Whipple, the eldest of five children, was born in 1730, at Kittery, in present Maine. He attended local schools and went to sea while still a boy. In his early twenties he became a shipmaster, and later probably sometimes engaged in the slave trade. About 1760 he gave up the sea and founded a mercantile firm at Portsmouth, N.H., with his brother Joseph. In 1767 he married the daughter of a wealthy merchant-sea captain; their only child died in infancy.
By the outbreak of the Revolution, Whipple had become one of the leading citizens of Portsmouth. In 1775, his fortune well established, he left business to devote his time to public affairs. That year, he represented Portsmouth in the provincial assembly at Exeter, and served on the New Hampshire council of safety. The following year, he won seats in the upper house of the State legislature and in the Continental Congress. His congressional tour, interrupted intermittently by militia duty, lasted until 1779. He concerned himself mainly with military, marine, and financial matters. A tough-minded, independent individual, he recommended military aggressiveness in the war instead of diplomacy and favored severe punishment of Loyalists and speculators.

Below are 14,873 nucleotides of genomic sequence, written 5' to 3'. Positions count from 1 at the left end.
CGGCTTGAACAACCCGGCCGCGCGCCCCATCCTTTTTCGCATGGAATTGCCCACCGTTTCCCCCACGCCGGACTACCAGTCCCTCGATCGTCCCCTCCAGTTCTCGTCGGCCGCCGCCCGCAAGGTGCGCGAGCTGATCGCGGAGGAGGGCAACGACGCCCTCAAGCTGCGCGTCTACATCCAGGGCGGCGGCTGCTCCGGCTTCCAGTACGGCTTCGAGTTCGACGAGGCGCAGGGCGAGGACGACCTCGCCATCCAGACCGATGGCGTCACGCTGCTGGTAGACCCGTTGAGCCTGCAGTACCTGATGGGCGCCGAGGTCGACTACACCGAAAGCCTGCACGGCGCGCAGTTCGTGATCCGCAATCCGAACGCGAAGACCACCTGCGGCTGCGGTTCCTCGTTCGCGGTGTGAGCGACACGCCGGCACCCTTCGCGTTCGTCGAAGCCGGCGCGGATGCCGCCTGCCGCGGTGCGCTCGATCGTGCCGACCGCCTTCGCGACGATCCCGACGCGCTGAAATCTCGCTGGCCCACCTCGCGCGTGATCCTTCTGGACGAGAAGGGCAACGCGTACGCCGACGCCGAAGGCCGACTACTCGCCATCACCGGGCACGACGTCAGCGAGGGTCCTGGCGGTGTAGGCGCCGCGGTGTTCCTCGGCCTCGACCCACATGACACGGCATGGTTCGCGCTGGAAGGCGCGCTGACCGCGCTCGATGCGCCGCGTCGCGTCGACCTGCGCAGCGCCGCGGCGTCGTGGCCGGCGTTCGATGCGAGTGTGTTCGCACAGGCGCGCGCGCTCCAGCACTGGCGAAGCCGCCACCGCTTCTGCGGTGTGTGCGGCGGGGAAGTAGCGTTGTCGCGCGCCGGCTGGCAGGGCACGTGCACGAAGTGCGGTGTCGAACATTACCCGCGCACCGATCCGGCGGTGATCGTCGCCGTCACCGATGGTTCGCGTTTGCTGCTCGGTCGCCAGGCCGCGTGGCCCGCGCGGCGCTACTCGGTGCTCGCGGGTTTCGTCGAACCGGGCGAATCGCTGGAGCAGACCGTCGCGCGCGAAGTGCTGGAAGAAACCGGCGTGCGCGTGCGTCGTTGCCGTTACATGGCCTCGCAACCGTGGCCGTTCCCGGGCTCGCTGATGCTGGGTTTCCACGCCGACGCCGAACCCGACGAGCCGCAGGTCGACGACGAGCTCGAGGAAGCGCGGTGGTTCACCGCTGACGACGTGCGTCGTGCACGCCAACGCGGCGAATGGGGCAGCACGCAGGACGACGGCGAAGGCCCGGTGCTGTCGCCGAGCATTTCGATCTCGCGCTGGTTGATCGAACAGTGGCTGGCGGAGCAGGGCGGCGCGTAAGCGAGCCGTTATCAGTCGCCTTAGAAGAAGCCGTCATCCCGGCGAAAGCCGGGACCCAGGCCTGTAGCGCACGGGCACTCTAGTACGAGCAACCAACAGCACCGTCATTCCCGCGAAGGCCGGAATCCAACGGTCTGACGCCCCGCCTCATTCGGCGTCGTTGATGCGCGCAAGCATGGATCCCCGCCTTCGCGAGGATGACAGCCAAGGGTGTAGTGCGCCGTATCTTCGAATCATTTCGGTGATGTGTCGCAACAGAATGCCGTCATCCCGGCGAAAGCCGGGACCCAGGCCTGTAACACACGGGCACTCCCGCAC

In the fall of 1777 Whipple, a brigadier general in the New Hampshire militia, led four regiments to upper New York State and helped encircle and besiege the British army at Saratoga. He was present on October 17 at the surrender of Gen. John Burgoyne; signed the Convention of Saratoga, ending the New York campaign; and helped escort the British troops to a winter encampment near Boston to await embarkation for England. In 1778 he led another contingent of New Hampshire militia into Rhode Island on a campaign that sought but failed to recapture Newport from the British.
During his last years, Whipple held the offices of State legislator (1780-84), associate justice of the New Hampshire Superior Court (1782-85), receiver of finances for Congress in New Hampshire (1782-84), and in 1782 president of a commission that arbitrated the Wyoming Valley land dispute between Connecticut and Pennsylvania. Ill the remaining few years of his life, he passed away in 1785 at the age of 55 at Portsmouth, where he was buried in Union Cemetery. His wife survived him.
Drawing: Oil, 1888, by Ulysses D. Tenney, after John Trumbull, hangs in the Moffatt-Ladd House, Portsmouth, N.H. Photographer, Douglas Armsden, Kittery Point, Maine.
Last Updated: 04-Jul-2004